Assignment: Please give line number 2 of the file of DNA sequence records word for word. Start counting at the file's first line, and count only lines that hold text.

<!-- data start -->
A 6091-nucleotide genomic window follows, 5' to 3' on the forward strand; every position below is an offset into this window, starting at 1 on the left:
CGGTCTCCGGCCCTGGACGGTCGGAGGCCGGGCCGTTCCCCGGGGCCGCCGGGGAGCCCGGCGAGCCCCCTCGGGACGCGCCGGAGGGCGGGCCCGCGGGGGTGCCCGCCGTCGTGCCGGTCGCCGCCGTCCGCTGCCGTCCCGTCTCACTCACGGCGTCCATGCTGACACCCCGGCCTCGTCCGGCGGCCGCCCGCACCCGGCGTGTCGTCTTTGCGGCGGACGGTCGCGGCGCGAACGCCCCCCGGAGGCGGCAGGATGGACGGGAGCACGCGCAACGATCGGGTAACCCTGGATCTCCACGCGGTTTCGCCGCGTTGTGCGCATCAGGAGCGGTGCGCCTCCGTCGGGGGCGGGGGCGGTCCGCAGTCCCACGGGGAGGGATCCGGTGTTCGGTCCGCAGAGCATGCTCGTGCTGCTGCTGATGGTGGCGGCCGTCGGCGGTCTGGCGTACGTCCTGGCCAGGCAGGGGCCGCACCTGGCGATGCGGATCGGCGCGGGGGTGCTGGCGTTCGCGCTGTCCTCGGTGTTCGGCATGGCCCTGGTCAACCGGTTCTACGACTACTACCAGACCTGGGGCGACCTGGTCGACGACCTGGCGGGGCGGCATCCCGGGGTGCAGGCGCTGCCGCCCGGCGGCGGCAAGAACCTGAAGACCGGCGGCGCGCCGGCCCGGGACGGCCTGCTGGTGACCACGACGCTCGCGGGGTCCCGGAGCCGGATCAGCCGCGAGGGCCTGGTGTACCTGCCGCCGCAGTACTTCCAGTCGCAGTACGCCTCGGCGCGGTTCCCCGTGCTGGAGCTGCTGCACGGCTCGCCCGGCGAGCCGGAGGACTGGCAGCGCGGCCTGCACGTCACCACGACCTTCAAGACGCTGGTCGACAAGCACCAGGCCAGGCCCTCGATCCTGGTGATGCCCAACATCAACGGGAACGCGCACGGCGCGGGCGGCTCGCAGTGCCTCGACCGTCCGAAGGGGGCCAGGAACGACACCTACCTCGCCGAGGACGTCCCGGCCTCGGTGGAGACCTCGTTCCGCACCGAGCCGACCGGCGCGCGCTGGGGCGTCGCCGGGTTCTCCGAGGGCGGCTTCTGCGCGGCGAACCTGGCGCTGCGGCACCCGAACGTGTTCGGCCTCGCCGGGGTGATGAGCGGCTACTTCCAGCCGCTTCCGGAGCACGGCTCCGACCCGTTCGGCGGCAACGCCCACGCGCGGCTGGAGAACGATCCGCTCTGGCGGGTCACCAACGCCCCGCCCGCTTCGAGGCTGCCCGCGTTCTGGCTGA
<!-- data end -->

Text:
CGGTCTCCGGCCCTGGACGGTCGGAGGCCGGGCCGTTCCCCGGGGCCGCCGGGGAGCCCGGCGAGCCCCCTCGGGACGCGCCGGAGGGCGGGCCCGCGGGGGTGCCCGCCGTCGTGCCGGTCGCCGCCGTCCGCTGCCGTCCCGTCTCACTCACGGCGTCCATGCTGACACCCCGGCCTCGTCCGGCGGCCGCCCGCACCCGGCGTGTCGTCTTTGCGGCGGACGGTCGCGGCGCGAACGCCCCCCGGAGGCGGCAGGATGGACGGGAGCACGCGCAACGATCGGGTAACCCTGGATCTCCACGCGGTTTCGCCGCGTTGTGCGCATCAGGAGCGGTGCGCCTCCGTCGGGGGCGGGGGCGGTCCGCAGTCCCACGGGGAGGGATCCGGTGTTCGGTCCGCAGAGCATGCTCGTGCTGCTGCTGATGGTGGCGGCCGTCGGCGGTCTGGCGTACGTCCTGGCCAGGCAGGGGCCGCACCTGGCGATGCGGATCGGCGCGGGGGTGCTGGCGTTCGCGCTGTCCTCGGTGTTCGGCATGGCCCTGGTCAACCGGTTCTACGACTACTACCAGACCTGGGGCGACCTGGTCGACGACCTGGCGGGGCGGCATCCCGGGGTGCAGGCGCTGCCGCCCGGCGGCGGCAAGAACCTGAAGACCGGCGGCGCGCCGGCCCGGGACGGCCTGCTGGTGACCACGACGCTCGCGGGGTCCCGGAGCCGGATCAGCCGCGAGGGCCTGGTGTACCTGCCGCCGCAGTACTTCCAGTCGCAGTACGCCTCGGCGCGGTTCCCCGTGCTGGAGCTGCTGCACGGCTCGCCCGGCGAGCCGGAGGACTGGCAGCGCGGCCTGCACGTCACCACGACCTTCAAGACGCTGGTCGACAAGCACCAGGCCAGGCCCTCGATCCTGGTGATGCCCAACATCAACGGGAACGCGCACGGCGCGGGCGGCTCGCAGTGCCTCGACCGTCCGAAGGGGGCCAGGAACGACACCTACCTCGCCGAGGACGTCCCGGCCTCGGTGGAGACCTCGTTCCGCACCGAGCCGACCGGCGCGCGCTGGGGCGTCGCCGGGTTCTCCGAGGGCGGCTTCTGCGCGGCGAACCTGGCGCTGCGGCACCCGAACGTGTTCGGCCTCGCCGGGGTGATGAGCGGCTACTTCCAGCCGCTTCCGGAGCACGGCTCCGACCCGTTCGGCGGCAACGCCCACGCGCGGCTGGAGAACGATCCGCTCTGGCGGGTCACCAACGCCCCGCCCGCTTCGAGGCTGCCCGCGTTCTGGCTGA